Dynamics of inflammation-associated plasma proteins following faecal microbiota transplantation in patients with psoriatic arthritis and healthy controls: exploratory findings from the FLORA trial

Maja Skov Kragsnaes*, Jennifer Rugaard Bregndahl Jensen, Anna Christine Nilsson, Muhammad Irfan Malik, Heidi Lausten Munk, Jens Kristian Pedersen, Hans Christian Horn, Mogens Kruhøffer, Karsten Kristiansen, Benjamin H. Mullish, Julian R. Marchesi, Jens Kjeldsen, Richard Röttger, Torkell Ellingsen

*Corresponding author for this work

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Abstract

Objectives The gut microbiota can mediate both pro and anti-inflammatory responses. In patients with psoriatic arthritis (PsA), we investigated the impact of faecal microbiota transplantation (FMT), relative to sham transplantation, on 92 inflammation-associated plasma proteins. Methods This study relates to the FLORA trial cohort, where 31 patients with moderate-to-high peripheral PsA disease activity, despite at least 3 months of methotrexate treatment, were included in a 26-week, double-blind, randomised, sham-controlled trial. Participants were allocated to receive either one gastroscopic-guided healthy donor FMT (n=15) or sham (n=16). Patient plasma samples were collected at baseline, week 4, 12 and 26 while samples from 31 age-matched and sex-matched healthy controls (HC) were collected at baseline. Samples were analysed using proximity extension assay technology (Olink Target-96 Inflammation panel). Results Levels of 26 proteins differed significantly between PsA and HC pre-FMT (adjusted p<0.05), of which 10 proteins were elevated in PsA: IL-6, CCL20, CCL19, CDCP1, FGF-21, HGF, interferon-γ (IFN-γ), IL-18R1, monocyte chemotactic protein 3, and IL-2. In the FMT group, levels of 12 proteins changed significantly across all timepoints (tumour necrosis factor (TNF), CDCP1, IFN-γ, TWEAK, signalling lymphocytic activation molecule (SLAMF1), CD8A, CD5, Flt3L, CCL25, FGF-23, CD6, caspase-8). Significant differences in protein levels between FMT and sham-treated patients were observed for TNF (p=0.002), IFN-γ (p=0.011), stem cell factor (p=0.024), matrix metalloproteinase-1 (p=0.038), and SLAMF1 (p=0.042). FMT had the largest positive effect on IFN-γ, Axin-1 and CCL25 and the largest negative effect on CCL19 and IL-6. Conclusions Patients with active PsA have a distinct immunological plasma protein signature compared with HC pre-FMT. FMT affects several of these disease markers, including sustained elevation of IFN-γ.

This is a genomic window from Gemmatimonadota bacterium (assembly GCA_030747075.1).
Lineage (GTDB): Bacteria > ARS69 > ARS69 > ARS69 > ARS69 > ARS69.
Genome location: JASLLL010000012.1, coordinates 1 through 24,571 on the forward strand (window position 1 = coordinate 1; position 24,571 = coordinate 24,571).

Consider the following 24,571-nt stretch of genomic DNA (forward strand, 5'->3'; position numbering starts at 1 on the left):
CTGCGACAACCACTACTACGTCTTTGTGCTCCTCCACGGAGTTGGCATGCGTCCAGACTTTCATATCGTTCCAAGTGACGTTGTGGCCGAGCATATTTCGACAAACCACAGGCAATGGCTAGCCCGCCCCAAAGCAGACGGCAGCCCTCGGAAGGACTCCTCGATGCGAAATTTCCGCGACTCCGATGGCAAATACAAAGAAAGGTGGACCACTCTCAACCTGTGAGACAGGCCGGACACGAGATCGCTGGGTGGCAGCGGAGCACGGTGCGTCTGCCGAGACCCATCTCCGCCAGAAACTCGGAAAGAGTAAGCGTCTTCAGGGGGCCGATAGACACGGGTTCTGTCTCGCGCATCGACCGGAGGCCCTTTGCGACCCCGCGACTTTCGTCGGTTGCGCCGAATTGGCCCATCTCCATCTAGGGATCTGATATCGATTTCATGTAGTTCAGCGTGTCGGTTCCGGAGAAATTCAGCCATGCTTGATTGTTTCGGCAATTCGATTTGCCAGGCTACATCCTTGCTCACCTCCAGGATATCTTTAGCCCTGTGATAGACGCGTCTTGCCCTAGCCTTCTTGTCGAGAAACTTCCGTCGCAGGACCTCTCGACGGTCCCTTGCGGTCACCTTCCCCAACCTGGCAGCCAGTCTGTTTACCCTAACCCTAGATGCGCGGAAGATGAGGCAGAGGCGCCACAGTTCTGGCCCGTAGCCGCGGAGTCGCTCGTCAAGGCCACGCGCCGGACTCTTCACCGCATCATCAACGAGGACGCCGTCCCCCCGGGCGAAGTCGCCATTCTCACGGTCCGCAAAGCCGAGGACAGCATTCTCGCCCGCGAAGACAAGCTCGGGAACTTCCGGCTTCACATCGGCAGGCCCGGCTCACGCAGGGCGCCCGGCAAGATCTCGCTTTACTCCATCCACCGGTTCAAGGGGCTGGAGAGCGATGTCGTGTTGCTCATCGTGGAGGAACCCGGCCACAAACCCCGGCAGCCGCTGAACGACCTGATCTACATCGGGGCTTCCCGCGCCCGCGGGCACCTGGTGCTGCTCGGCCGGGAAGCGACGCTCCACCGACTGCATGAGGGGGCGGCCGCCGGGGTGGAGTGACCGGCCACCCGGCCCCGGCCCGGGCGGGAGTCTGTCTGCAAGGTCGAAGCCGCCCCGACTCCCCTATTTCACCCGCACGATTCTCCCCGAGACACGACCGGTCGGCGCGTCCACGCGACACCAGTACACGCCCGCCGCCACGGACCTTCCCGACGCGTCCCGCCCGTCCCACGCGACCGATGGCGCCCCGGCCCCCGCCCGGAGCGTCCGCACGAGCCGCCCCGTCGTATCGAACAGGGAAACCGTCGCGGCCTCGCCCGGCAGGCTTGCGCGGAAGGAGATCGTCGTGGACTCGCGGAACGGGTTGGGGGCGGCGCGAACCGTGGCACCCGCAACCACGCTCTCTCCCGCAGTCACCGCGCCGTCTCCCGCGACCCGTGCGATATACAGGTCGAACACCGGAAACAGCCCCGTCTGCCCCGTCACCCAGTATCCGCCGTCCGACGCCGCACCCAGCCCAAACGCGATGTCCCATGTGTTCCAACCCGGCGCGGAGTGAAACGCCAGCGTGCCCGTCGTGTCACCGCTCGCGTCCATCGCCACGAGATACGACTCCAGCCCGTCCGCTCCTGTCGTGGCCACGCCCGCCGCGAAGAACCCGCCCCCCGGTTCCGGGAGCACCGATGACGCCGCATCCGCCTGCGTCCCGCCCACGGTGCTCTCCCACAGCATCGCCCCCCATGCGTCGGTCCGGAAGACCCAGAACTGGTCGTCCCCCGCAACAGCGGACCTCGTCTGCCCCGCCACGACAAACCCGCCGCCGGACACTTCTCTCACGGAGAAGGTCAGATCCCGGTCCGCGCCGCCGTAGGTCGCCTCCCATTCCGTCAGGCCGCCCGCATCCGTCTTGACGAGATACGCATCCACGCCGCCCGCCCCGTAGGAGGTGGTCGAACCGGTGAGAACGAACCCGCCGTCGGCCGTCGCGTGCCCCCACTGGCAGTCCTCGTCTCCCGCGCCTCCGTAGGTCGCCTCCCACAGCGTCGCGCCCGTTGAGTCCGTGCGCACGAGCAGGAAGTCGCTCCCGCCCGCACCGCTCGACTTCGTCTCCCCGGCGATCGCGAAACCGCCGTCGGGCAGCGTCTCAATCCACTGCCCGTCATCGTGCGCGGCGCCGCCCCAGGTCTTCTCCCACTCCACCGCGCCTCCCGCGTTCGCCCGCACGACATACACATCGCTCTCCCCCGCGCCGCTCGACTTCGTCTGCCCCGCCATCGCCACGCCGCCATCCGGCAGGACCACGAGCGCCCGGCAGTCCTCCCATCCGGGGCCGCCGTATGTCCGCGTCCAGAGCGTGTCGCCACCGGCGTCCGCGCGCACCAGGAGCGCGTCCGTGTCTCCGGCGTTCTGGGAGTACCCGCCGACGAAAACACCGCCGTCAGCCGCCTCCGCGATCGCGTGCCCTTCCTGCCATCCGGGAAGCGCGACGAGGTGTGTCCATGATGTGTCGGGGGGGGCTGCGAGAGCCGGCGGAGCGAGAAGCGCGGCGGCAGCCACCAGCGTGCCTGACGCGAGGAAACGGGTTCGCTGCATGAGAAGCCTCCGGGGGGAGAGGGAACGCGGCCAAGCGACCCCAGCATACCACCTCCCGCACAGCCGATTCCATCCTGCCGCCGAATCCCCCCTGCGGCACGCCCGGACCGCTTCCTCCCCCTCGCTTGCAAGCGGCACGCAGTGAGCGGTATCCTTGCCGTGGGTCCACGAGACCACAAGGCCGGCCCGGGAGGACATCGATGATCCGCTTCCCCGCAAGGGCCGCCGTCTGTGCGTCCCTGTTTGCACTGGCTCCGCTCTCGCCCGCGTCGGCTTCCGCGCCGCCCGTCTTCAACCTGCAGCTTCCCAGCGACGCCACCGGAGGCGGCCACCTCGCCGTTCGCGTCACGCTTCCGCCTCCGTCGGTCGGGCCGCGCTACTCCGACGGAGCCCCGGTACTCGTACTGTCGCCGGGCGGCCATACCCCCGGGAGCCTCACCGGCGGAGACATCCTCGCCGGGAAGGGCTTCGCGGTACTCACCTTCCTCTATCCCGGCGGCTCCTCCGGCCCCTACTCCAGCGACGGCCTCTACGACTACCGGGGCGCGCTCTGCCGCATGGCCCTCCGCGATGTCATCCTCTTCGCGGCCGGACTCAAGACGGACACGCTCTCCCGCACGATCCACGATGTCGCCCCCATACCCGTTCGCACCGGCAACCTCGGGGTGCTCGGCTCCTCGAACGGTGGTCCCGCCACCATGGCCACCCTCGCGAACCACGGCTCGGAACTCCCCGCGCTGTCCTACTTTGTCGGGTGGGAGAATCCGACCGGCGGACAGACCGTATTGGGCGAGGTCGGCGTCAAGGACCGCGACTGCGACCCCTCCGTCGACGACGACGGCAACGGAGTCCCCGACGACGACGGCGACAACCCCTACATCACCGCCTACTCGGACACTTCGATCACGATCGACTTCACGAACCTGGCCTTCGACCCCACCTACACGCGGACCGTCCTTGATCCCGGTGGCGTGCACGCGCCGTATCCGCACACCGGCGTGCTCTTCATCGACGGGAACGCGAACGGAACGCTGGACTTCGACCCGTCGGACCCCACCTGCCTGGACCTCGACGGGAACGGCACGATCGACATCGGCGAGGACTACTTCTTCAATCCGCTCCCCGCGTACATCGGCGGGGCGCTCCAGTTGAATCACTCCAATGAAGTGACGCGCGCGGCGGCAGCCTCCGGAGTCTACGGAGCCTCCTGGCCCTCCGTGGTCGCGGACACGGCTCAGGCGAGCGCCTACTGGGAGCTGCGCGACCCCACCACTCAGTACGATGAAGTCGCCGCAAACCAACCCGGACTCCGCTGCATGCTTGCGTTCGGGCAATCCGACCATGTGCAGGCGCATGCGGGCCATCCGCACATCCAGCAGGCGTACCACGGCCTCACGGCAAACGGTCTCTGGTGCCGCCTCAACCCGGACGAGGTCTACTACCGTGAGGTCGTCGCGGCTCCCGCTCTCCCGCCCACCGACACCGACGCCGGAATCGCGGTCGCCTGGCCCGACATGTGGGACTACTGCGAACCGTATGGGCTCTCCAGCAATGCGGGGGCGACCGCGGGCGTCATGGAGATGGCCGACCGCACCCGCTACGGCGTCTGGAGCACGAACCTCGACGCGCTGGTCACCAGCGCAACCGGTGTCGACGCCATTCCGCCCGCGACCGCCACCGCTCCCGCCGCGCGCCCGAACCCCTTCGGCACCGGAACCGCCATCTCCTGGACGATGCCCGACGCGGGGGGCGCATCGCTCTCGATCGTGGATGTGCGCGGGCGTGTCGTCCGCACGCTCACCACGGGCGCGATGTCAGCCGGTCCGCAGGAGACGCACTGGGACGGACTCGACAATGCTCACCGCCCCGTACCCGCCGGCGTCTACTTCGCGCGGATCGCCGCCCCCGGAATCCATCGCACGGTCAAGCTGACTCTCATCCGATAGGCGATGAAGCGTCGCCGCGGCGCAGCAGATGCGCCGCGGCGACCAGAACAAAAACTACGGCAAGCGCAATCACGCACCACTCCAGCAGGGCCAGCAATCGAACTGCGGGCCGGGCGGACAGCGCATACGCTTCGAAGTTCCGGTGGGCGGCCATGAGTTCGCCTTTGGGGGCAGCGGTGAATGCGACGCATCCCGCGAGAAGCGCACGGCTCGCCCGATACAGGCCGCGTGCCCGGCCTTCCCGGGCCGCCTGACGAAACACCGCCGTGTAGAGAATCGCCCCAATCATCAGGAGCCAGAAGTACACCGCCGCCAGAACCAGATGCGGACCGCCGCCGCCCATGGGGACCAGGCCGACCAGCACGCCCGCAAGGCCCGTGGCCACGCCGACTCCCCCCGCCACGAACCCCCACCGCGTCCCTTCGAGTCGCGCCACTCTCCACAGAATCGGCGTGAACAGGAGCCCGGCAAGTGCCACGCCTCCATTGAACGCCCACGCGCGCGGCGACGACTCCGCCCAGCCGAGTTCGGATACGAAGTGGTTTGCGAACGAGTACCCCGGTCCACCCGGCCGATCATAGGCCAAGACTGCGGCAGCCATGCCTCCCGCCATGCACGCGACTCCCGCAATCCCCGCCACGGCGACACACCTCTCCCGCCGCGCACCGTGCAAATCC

Original languageEnglish
Article numbere003750
JournalRMD Open
Volume10
Issue number1
ISSN2056-5933
DOIs
Publication statusPublished - 30. Jan 2024

Keywords

  • Antigens, Neoplasm
  • Arthritis, Psoriatic/therapy
  • Cell Adhesion Molecules
  • Fecal Microbiota Transplantation/adverse effects
  • Humans
  • Inflammation/etiology
  • Interleukin-6
  • Treatment Outcome
  • Tumor Necrosis Factor-alpha

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